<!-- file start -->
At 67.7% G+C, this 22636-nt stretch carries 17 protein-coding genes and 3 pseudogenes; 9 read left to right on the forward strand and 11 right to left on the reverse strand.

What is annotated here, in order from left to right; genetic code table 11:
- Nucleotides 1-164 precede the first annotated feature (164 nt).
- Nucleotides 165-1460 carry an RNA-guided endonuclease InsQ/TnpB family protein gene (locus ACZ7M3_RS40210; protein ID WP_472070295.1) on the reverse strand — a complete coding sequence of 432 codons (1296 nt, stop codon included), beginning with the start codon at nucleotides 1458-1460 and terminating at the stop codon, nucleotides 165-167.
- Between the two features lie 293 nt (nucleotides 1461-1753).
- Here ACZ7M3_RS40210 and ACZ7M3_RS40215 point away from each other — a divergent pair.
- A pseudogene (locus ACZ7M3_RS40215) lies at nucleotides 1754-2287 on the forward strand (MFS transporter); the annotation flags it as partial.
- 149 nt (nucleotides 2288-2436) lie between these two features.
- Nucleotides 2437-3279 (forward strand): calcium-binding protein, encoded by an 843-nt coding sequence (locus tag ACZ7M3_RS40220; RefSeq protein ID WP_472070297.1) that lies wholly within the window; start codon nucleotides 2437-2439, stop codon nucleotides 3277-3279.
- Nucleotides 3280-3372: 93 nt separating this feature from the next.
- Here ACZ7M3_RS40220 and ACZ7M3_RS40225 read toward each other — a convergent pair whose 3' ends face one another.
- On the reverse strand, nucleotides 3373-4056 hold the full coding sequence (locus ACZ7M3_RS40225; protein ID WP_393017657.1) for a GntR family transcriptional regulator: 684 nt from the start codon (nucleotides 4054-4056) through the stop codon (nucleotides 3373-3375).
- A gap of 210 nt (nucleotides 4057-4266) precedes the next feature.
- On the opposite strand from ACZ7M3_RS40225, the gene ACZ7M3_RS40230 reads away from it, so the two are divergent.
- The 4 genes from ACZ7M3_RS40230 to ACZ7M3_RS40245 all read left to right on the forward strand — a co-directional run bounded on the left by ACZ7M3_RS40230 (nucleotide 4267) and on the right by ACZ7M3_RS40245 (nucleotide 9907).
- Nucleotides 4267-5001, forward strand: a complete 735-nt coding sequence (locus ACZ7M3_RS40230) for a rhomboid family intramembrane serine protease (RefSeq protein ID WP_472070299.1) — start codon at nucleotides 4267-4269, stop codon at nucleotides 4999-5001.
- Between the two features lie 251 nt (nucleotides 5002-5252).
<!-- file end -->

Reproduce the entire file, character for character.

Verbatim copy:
At 67.7% G+C, this 22636-nt stretch carries 17 protein-coding genes and 3 pseudogenes; 9 read left to right on the forward strand and 11 right to left on the reverse strand.

What is annotated here, in order from left to right; genetic code table 11:
- Nucleotides 1-164 precede the first annotated feature (164 nt).
- Nucleotides 165-1460 carry an RNA-guided endonuclease InsQ/TnpB family protein gene (locus ACZ7M3_RS40210; protein ID WP_472070295.1) on the reverse strand — a complete coding sequence of 432 codons (1296 nt, stop codon included), beginning with the start codon at nucleotides 1458-1460 and terminating at the stop codon, nucleotides 165-167.
- Between the two features lie 293 nt (nucleotides 1461-1753).
- Here ACZ7M3_RS40210 and ACZ7M3_RS40215 point away from each other — a divergent pair.
- A pseudogene (locus ACZ7M3_RS40215) lies at nucleotides 1754-2287 on the forward strand (MFS transporter); the annotation flags it as partial.
- 149 nt (nucleotides 2288-2436) lie between these two features.
- Nucleotides 2437-3279 (forward strand): calcium-binding protein, encoded by an 843-nt coding sequence (locus tag ACZ7M3_RS40220; RefSeq protein ID WP_472070297.1) that lies wholly within the window; start codon nucleotides 2437-2439, stop codon nucleotides 3277-3279.
- Nucleotides 3280-3372: 93 nt separating this feature from the next.
- Here ACZ7M3_RS40220 and ACZ7M3_RS40225 read toward each other — a convergent pair whose 3' ends face one another.
- On the reverse strand, nucleotides 3373-4056 hold the full coding sequence (locus ACZ7M3_RS40225; protein ID WP_393017657.1) for a GntR family transcriptional regulator: 684 nt from the start codon (nucleotides 4054-4056) through the stop codon (nucleotides 3373-3375).
- A gap of 210 nt (nucleotides 4057-4266) precedes the next feature.
- On the opposite strand from ACZ7M3_RS40225, the gene ACZ7M3_RS40230 reads away from it, so the two are divergent.
- The 4 genes from ACZ7M3_RS40230 to ACZ7M3_RS40245 all read left to right on the forward strand — a co-directional run bounded on the left by ACZ7M3_RS40230 (nucleotide 4267) and on the right by ACZ7M3_RS40245 (nucleotide 9907).
- Nucleotides 4267-5001, forward strand: a complete 735-nt coding sequence (locus ACZ7M3_RS40230) for a rhomboid family intramembrane serine protease (RefSeq protein ID WP_472070299.1) — start codon at nucleotides 4267-4269, stop codon at nucleotides 4999-5001.
- Between the two features lie 251 nt (nucleotides 5002-5252).